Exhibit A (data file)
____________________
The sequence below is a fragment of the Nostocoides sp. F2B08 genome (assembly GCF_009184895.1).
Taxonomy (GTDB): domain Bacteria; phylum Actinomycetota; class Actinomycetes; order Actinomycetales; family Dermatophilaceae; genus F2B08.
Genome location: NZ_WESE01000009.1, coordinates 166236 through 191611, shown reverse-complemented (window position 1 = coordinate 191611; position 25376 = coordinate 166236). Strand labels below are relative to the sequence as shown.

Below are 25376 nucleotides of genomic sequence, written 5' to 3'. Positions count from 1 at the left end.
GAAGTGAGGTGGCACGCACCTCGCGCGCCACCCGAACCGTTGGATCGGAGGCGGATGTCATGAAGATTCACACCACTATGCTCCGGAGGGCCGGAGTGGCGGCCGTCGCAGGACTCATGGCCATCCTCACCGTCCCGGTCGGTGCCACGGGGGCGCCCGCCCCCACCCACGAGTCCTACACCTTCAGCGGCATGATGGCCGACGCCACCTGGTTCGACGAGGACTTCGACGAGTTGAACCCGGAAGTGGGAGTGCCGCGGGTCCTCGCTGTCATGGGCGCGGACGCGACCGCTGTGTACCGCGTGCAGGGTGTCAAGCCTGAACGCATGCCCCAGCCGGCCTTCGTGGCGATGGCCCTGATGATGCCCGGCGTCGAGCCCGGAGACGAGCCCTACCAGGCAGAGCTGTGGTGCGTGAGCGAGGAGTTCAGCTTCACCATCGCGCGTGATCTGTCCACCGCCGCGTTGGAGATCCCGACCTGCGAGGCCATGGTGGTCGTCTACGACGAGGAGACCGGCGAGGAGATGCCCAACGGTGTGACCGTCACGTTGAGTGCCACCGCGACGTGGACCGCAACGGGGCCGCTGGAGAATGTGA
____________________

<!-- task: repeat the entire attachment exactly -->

The sequence below is a fragment of the Nostocoides sp. F2B08 genome (assembly GCF_009184895.1).
Taxonomy (GTDB): domain Bacteria; phylum Actinomycetota; class Actinomycetes; order Actinomycetales; family Dermatophilaceae; genus F2B08.
Genome location: NZ_WESE01000009.1, coordinates 166236 through 191611, shown reverse-complemented (window position 1 = coordinate 191611; position 25376 = coordinate 166236). Strand labels below are relative to the sequence as shown.

Below are 25376 nucleotides of genomic sequence, written 5' to 3'. Positions count from 1 at the left end.
GAAGTGAGGTGGCACGCACCTCGCGCGCCACCCGAACCGTTGGATCGGAGGCGGATGTCATGAAGATTCACACCACTATGCTCCGGAGGGCCGGAGTGGCGGCCGTCGCAGGACTCATGGCCATCCTCACCGTCCCGGTCGGTGCCACGGGGGCGCCCGCCCCCACCCACGAGTCCTACACCTTCAGCGGCATGATGGCCGACGCCACCTGGTTCGACGAGGACTTCGACGAGTTGAACCCGGAAGTGGGAGTGCCGCGGGTCCTCGCTGTCATGGGCGCGGACGCGACCGCTGTGTACCGCGTGCAGGGTGTCAAGCCTGAACGCATGCCCCAGCCGGCCTTCGTGGCGATGGCCCTGATGATGCCCGGCGTCGAGCCCGGAGACGAGCCCTACCAGGCAGAGCTGTGGTGCGTGAGCGAGGAGTTCAGCTTCACCATCGCGCGTGATCTGTCCACCGCCGCGTTGGAGATCCCGACCTGCGAGGCCATGGTGGTCGTCTACGACGAGGAGACCGGCGAGGAGATGCCCAACGGTGTGACCGTCACGTTGAGTGCCACCGCGACGTGGACCGCAACGGGGCCGCTGGAGAATGTGA